KKR Amasses $9.3 Billion for Biggest Asian Private Fund Pool

Updated on
  • Latest fund comprises $800 million from KKR and employees
  • Pool amassed even as number of megadeals in region falls

KKR & Co. has raised $9.3 billion for its third Asia fund, amassing the biggest ever pool by a private equity firm in the region, as the firm steps up investments in Japan.

About $800 million of the pool comes from the firm’s balance sheet and employees, the company said in a statement. The fund is 55 percent larger than its second Asia fund, which had generated a net internal rate of return of 20.6 percent as of March 31, the New York-based firm said in the statement Friday.

The pool of money was amassed even as the number of megadeals, or transactions larger than $1 billion, dropped in the region last year and total investment declined by 26 percent, according to Bain & Co. data. Still, one bright spot has been Japan, where more companies are targeting overseas acquisitions and selling non-core assets. More than half of KKR’s $4.7 billion in transactions in the region so far this year were in Japan, according to data compiled by Bloomberg.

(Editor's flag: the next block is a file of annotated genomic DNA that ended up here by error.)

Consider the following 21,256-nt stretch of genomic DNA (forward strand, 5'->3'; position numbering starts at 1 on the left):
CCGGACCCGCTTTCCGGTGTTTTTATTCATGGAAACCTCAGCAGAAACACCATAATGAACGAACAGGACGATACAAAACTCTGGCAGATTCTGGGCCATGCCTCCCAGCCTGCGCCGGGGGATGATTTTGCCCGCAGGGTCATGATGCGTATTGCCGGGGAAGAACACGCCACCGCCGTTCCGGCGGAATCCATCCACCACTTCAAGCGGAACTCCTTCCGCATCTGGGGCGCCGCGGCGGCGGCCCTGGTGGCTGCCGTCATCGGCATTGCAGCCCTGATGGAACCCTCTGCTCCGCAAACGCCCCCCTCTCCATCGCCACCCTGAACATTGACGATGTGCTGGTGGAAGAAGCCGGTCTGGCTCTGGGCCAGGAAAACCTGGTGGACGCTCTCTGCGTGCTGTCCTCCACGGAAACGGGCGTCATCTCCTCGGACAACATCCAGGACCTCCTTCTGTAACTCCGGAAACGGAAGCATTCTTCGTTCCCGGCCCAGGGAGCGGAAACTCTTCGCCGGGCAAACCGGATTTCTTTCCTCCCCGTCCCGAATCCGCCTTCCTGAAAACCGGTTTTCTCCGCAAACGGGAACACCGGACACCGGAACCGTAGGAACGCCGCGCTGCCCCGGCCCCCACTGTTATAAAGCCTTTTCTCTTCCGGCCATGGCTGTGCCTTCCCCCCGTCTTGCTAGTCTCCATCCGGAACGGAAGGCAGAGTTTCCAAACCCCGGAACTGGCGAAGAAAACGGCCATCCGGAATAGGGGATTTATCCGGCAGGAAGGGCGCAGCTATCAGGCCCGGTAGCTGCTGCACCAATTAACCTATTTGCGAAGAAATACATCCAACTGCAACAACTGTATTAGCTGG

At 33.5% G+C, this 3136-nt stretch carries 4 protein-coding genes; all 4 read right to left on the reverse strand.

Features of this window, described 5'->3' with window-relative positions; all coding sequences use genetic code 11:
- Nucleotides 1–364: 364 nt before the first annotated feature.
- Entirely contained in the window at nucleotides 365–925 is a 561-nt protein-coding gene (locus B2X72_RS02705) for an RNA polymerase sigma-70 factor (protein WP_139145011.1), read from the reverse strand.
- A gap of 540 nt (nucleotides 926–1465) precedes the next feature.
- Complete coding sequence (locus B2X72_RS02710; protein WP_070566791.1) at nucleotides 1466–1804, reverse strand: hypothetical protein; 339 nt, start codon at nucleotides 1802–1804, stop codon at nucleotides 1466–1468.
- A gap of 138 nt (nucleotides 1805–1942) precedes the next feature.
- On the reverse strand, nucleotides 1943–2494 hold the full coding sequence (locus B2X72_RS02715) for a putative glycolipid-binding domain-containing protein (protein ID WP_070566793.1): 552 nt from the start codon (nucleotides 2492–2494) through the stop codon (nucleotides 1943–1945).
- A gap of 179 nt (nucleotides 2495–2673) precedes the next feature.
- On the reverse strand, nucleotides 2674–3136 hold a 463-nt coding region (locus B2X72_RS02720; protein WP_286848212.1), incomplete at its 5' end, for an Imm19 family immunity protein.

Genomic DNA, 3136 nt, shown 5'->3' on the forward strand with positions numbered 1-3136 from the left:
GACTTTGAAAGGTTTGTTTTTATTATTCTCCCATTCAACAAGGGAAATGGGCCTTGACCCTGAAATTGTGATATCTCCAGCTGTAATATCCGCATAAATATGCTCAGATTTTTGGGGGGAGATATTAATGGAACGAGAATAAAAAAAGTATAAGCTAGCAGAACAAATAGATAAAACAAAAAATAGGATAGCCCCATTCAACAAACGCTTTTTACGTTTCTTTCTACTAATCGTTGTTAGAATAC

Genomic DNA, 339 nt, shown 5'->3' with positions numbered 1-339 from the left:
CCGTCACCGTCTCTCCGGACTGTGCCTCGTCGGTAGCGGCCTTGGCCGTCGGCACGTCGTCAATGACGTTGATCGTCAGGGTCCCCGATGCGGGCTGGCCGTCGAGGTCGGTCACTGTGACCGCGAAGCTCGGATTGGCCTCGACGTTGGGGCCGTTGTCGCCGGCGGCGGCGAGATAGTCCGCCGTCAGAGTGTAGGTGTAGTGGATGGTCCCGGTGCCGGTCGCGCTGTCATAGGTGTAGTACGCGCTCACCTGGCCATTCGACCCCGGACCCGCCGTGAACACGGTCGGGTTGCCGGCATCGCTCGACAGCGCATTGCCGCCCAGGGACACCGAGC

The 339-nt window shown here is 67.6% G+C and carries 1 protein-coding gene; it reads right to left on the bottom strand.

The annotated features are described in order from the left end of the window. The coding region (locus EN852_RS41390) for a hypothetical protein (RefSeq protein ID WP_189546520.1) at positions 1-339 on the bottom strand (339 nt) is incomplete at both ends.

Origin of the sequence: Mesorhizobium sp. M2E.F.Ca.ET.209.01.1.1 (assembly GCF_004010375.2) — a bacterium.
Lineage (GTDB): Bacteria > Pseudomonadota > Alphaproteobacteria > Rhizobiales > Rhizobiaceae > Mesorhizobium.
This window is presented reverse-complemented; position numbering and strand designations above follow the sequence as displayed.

‘Diverse’ Opportunities

"We see a diverse set of opportunities across Asia Pacific stemming from rising consumption and urbanization trends in key markets as well as larger carve-out and cross-border transactions in countries such as Japan," Ming Lu, head of Asia private equity, said in the statement.

KKR bought control of Hitachi Kokusai Electric Inc. in a $2.3 billion deal in April, three months after the private equity firm purchased Hitachi Koki Co. for $1.3 billion. In November, the U.S. fund acquired Calsonic Kansei Corp. for $4.5 billion from Nissan Motor Co., as Japan’s second-biggest automaker looks to spin off less important businesses to focus on electric vehicles and self-driving cars.

With the latest fund, KKR’s private equity business has $68 billion in assets worldwide. KKR raised $4 billion for its first Pan-Asian fund in 2007 and $6 billion for a follow-on pool in 2013.

The firm started raising its third fund amid the departures of two of its most senior China executives David Liu and Julian Wolhardt, who have been investing in the country for two decades and were behind some of the firm’s most successful investments in the region. While the Greater China area represents close to half the total Asia-Pacific market, valuations reached record levels last year amid ample capital chasing deals, according to Bain & Co.

A KKR China-focused fund raised in 2010 generated a 7.8 percent net return as of March 31, lagging the rest of its Asia funds, according to the firm’s latest quarterly filing. KKR’s first Pan Asian fund produced a 13.7 percent net return.

The U.S. firm last month raised a $13.9 billion buyout fund focusing on North America. It gathered $12.5 billion from investors and added $1.4 billion from its balance sheet and employees, according to a March statement.

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